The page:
An analysis of data from the National Health and Nutrition Examination Survey (NHANES) has found that people who were regularly online had a significantly higher risk of being diagnosed with major depressive disorder (MDD) than those who did not use the internet at all.
“The results support a causal link between internet use and the risk of MDD,” said study co-author Dr. Matthew Miller, an epidemiologist at the University of Colorado, Denver.
Miller and his colleagues looked at data from NHANES from 2005 to 2010 and examined the association between internet usage and depression in people with at least one diagnosis of depression.
In the analysis, they examined data from 3,600 adults who were part of the National Epidemiologic Survey on Alcohol and Related Conditions (NESARC), a nationally representative sample of Americans aged 18 and older.
They also analyzed data from a national sample of adults who answered questionnaires about their Internet use and depression, using data from two sources: the National Survey on Drug Use and Health and a survey of more than 12,000 adults conducted by the University at Buffalo.
The study found that those who used the internet to browse the internet more frequently had a 28 percent higher risk than those with a lower frequency of internet use.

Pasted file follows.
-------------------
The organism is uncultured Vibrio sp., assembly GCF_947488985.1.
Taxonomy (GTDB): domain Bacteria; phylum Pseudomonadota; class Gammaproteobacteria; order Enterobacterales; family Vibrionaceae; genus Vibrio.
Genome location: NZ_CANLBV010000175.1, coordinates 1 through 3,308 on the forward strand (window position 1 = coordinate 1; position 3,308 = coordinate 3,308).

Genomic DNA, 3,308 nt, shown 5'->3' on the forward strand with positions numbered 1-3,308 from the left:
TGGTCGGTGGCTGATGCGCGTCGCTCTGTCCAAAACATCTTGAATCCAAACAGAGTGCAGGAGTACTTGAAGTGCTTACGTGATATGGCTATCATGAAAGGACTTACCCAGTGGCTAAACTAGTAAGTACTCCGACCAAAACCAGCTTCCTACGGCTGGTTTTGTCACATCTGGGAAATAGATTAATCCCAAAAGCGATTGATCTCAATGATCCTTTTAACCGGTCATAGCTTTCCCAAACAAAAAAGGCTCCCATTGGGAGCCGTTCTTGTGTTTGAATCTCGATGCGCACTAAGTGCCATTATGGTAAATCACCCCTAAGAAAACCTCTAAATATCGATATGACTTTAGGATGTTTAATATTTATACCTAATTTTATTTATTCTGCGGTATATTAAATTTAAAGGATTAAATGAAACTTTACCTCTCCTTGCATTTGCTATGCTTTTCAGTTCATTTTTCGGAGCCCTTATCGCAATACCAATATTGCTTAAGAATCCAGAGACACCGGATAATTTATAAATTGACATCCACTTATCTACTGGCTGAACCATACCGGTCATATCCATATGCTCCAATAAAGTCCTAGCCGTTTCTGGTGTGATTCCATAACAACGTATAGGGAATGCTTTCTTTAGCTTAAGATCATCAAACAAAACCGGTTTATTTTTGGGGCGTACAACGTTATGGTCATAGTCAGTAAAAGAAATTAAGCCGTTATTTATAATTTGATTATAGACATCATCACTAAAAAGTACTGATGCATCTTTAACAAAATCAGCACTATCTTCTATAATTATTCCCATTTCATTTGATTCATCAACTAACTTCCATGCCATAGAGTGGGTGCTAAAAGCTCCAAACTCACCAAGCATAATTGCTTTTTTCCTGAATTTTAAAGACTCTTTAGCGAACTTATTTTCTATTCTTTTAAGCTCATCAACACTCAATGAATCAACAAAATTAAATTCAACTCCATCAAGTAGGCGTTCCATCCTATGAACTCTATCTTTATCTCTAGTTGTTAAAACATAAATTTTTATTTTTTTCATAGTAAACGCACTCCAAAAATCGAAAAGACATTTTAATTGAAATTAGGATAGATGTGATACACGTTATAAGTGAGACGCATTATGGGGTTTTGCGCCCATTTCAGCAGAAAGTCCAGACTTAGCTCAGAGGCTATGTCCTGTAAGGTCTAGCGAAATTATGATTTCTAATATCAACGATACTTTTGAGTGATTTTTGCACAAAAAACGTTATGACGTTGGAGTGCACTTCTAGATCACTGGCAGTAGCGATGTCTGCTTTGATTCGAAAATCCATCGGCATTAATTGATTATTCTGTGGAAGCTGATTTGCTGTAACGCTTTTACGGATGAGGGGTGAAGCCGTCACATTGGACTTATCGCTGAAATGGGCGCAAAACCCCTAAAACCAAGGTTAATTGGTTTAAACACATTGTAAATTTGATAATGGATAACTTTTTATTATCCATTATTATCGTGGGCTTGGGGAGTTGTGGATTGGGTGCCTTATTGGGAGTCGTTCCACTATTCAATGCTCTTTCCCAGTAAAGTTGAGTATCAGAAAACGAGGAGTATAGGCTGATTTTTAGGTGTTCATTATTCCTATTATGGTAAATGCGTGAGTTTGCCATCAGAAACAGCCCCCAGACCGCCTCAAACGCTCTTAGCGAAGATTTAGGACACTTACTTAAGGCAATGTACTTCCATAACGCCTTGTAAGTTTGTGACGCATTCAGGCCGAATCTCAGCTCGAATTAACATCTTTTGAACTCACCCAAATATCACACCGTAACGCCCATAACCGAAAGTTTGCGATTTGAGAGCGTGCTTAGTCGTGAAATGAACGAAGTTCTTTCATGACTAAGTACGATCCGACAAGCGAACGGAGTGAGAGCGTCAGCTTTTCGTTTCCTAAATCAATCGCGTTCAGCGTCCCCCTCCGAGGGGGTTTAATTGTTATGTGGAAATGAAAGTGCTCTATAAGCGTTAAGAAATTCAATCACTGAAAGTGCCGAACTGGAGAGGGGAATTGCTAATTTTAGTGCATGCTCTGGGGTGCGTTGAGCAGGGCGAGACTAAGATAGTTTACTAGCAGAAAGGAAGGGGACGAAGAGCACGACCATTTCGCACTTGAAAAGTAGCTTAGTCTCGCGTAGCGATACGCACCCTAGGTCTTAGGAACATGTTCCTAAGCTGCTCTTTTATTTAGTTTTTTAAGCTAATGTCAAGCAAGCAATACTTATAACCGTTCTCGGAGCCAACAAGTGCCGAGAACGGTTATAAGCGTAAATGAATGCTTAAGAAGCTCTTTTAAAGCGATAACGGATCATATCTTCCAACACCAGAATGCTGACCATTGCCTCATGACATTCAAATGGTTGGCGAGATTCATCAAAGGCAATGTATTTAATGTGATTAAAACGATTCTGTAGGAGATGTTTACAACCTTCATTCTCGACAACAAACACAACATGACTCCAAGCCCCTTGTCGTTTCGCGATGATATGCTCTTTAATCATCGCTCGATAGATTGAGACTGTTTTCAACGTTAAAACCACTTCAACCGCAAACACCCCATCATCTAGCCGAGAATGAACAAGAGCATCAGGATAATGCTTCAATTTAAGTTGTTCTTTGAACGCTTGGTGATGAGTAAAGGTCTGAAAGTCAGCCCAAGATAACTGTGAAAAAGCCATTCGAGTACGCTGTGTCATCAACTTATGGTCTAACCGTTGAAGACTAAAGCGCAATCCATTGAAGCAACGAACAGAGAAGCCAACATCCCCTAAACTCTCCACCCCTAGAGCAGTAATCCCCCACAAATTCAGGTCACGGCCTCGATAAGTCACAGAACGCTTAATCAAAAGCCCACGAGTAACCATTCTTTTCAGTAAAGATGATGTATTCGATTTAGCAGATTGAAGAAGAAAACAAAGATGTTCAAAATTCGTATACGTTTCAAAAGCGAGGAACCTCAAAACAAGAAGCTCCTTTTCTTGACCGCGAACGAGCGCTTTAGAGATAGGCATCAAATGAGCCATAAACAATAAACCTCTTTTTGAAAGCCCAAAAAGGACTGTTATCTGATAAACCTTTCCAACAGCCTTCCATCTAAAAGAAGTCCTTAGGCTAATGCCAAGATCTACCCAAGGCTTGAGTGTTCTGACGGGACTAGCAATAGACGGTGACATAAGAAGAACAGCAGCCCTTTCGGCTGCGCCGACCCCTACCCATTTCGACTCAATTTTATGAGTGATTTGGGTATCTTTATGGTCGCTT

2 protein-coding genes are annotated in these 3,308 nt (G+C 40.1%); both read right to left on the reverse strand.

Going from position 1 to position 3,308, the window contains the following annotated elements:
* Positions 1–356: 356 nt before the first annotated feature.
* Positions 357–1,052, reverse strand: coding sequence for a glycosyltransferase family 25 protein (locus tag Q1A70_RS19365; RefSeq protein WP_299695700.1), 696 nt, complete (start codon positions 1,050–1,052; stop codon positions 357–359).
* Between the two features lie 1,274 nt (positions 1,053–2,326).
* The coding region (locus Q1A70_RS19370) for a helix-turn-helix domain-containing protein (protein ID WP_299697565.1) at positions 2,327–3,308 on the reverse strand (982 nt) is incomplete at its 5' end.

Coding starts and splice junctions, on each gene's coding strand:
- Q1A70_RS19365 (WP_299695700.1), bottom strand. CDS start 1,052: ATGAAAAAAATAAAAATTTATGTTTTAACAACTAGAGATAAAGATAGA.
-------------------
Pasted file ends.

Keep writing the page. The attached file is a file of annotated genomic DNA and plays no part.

For people with two or more diagnoses of depression, the risk increased to 47 percent higher.
Those with depression who were more than 50 years old were three times as likely to have been diagnosed with depression than those without any other diagnosis.
Miller said the results suggest that frequent internet use may increase the risk for depression in some people.
He added that while the study does not prove that internet use leads to depression, it does provide a strong case that people should try to reduce their Internet usage.
“We should be very cautious when we look at any new evidence, especially when it comes to mental health, that says there is no benefit,” Miller said.
Miller also said that there are some limitations of the study.
For one, the sample size was small, and it is unclear whether the results reflect people with depression or other mental illnesses.
Also, it is possible that the Internet is used more often in the United States than elsewhere, Miller said, which could mean that the risk is higher for people who use it regularly.
“That said, it appears that there is a risk for those who use the Internet regularly, particularly in older adults, and that it is a cause for concern,” Miller added.